Parenting Perspective: Teen Online Arguments

May 7, 2010 7:11:44 AM PDT
It's hard to dispute the usefulness of technology when it comes to your kids. Thanks to cell phones, never before have parents been in such close contact with their busy teenagers, as they shuttle between friends' houses, after school activities, and jobs. And computers put kids in touch with information, including educational material, in a way that was not previously possible. What's more, kids these days take to this technology quickly and easily (more easily, anyway, than those of us who can still remember hoarding quarters for the payphone). Unless you've already experienced it, you'll be amazed, for example, at how quickly that cell phone you give your kid morphs into something of a human organ, as it gloms semi-permanently onto their ear.

The same goes for computer literacy. When I was a kid, they had to drag me kicking and screaming to typing class, where I was destined to produce no better than "C" work. Nowadays, typing is a social skill which even the least studious teenager masters faster than you can figure out what lol, (:, and LMAO!!! mean.

But as a parent, it doesn't take long to recognize that these new technologies have positive AND negative aspects. On the plus side, text messaging (along with services like AOL Instant Messaging and Facebook), allows kids to have much closer and immediate relationships with their friends than they might otherwise enjoy. This can be nurturing.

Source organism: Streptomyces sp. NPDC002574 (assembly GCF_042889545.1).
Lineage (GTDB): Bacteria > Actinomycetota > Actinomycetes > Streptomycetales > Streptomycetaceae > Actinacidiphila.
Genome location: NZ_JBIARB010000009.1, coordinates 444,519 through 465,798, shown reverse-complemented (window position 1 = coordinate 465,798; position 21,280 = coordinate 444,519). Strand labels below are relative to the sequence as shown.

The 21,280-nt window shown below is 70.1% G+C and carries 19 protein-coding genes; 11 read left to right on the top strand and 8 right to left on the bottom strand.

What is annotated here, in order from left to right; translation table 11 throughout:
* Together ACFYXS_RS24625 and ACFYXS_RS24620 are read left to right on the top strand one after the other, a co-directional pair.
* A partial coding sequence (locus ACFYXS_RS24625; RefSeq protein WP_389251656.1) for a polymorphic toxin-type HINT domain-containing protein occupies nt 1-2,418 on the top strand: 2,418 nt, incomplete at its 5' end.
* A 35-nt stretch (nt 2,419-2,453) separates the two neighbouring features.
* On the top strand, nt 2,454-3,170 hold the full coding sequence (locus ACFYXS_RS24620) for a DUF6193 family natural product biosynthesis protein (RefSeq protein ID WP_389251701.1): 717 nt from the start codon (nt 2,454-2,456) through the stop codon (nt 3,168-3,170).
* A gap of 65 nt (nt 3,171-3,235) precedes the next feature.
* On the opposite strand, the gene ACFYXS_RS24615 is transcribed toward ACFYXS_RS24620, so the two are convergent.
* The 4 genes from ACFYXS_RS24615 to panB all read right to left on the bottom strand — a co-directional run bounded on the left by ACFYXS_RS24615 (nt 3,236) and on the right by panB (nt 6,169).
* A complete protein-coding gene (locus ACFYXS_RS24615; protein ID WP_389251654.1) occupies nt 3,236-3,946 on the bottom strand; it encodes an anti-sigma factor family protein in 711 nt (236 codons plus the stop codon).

In the case of relationships of the heart, I can't tell you how much I would've loved to have been able to break the ice with girls through the thoughtful, less stressful medium of writing, versus the white-knuckle, heart-stopping "old fashioned" necessity of actually opening my mouth and forcing words to pass through the air and into a girl's ear.

Practice as I did, that almost never went well.

My kids, however, have the luxury of establishing an interest in someone through less threatening and often witty online interplay, that gives each party a chance to think over the proposition without interference from a cracking voice, bumbling verbalization, or worse, the abruptly erupting anti-dating zit (which used to have a nasty way of presenting itself, as I recall, roughly two-point-three seconds prior to any face-to-face meeting with even the most remote this-could-lead-to-a-date implications).

Text messages, by their brief nature, also limit the amount of damage a kid can do by limiting the chance of saying the wrong thing. Teen relationships still fall apart at roughly the same rate as always, it appears to me, but the way teens communicate these days can, to some degree, lessen the angst and smooth the process.

But on the negative side, text messaging and social networking services also have the ability to magnify problems that tend to crop up between friends or classmates, and blow them out of all reasonable proportion. In the old days, if someone looked at you the wrong way, or said something you didn't like, you'd be steamed about it, for sure. But eventually, night would fall and you'd have to sleep on the unpleasantness for several hours. As we all learn eventually, this time of reflection and removal from the problem usually provides a different perspective. In short, what seems like a monumental, or even unforgivable breach at one moment, almost never seems quite as egregious when given a chance to go from a boil to a simmer. The problem with today's technology is that it often reduces or even removes any such buffering period.